Opportunities and Challenges in Basic Writing Contexts
Basic Writing Electronic (BWe) Journal
Guest Editor: Barbara Gleason
Traditional print essays (8-15 pages) and webtexts &
other multimodal/digital compositions are welcome.
Submission Deadline: October 15, 2010
Send inquiries to firstname.lastname@example.org
Submit manuscripts to email@example.com
For the upcoming issue of BWe, we seek essays on multimodal writing in college and pre-college composition and rhetoric classes. As Cynthia Selfe argues in the June 2009 issue of College Composition and Communication, our profession's continuing tendency to focus primarily on print literacy limits our understanding of rhetoric, discourages students from "identify[ing] their own communication needs" and needlessly limits individuals who have developed expressive identities in a digital age ("The Movement of Air, The Breath of Meaning: Aurality and Multimodal Composing" in CCC, June 2009, 618). By widening the possibilities for composing in their classrooms, instructors may establish more compelling and inclusive learning environments for students of diverse races and cultures, language backgrounds, ages, and communication interests. Teachers also may create classes that can better serve the needs of students who have learning differences, e.g., in the areas of vision, hearing, or attention.
Along with the potential advantages of incorporating multiple modes of composing into their curricula, instructors may well experience challenges that can obstruct curricular change or dampen enthusiasm of both instructors and students. Integrating new technologies into classes sometimes creates unwanted hurdles. Access to technology and digital literacies can sometimes encumber students. Instructors may experience new technologies as more burdensome than beneficial, especially when faculty are not rewarded for integrating new communication technologies into their curricula. In addition, educational institutions are increasingly demanding that digital texts and multimodal composing options be integrated into their curricula--sometimes before they have acquired the funds or the staff to support these efforts. We already know that we are experiencing a major transformation in communications that is permeating both our daily lives and our institutional realities. Most of us are struggling to develop our own expertise in multimodal composing while simultaneously teaching others to compose in digital environments.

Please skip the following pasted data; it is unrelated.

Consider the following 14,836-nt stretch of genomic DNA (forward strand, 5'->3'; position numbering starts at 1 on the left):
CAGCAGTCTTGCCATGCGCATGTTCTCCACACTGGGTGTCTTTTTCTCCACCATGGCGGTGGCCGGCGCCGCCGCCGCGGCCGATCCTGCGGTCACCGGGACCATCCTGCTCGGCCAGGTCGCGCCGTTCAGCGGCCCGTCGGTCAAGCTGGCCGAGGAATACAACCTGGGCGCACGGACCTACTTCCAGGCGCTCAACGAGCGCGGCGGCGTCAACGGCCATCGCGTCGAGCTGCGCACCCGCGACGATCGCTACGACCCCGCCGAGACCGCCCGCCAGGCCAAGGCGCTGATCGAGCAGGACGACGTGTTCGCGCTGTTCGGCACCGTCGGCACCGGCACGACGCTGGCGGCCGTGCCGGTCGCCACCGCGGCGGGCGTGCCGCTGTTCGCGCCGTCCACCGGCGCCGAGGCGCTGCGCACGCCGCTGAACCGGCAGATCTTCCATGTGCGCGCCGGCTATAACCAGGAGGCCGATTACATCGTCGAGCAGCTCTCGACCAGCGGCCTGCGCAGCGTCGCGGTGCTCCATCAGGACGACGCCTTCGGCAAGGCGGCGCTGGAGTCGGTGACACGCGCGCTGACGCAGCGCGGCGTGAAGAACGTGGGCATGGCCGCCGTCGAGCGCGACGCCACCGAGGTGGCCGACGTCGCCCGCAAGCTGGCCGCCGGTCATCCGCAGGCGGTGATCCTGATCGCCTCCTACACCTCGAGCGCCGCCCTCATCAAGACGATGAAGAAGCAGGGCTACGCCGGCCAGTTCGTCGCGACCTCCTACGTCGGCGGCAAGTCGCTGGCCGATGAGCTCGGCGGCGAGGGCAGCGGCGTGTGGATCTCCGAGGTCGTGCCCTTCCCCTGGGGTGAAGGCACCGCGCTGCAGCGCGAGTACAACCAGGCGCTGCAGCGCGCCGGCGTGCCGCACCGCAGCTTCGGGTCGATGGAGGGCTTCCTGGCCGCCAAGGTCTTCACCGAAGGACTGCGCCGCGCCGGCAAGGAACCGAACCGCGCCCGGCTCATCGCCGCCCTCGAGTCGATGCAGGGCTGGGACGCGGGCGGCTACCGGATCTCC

We encourage prospective authors to consider both opportunities and challenges associated with teaching/learning multimodal composing. We hope to receive submissions that focus on one (or more than one) of these roles/perspectives: writer, student, teacher, tutor, program administrator. We also welcome reviews of books & web sites that enhance instructors' knowledge of teaching with new technologies OR that facilitate adult learners' expertise in multimodal composing. Finally, since basic writing instruction is moving into new venues (e.g., as test-preparation courses in for-profit companies or in adult education programs), we welcome submissions that explore uses of multimodal composing in a variety of institutional environments.
All submissions must be submitted electronically.
Both multimodal texts and traditional print essays are welcome.
Print essays should be saved in Word or in Rich Text Format before being
emailed as attachments.
Citation Style: Submissions should be formatted in MLA style.
Manuscript Submission Deadline: October 15, 2010
Email inquiries to Barbara Gleason at firstname.lastname@example.org.
Submit manuscripts to email@example.com.
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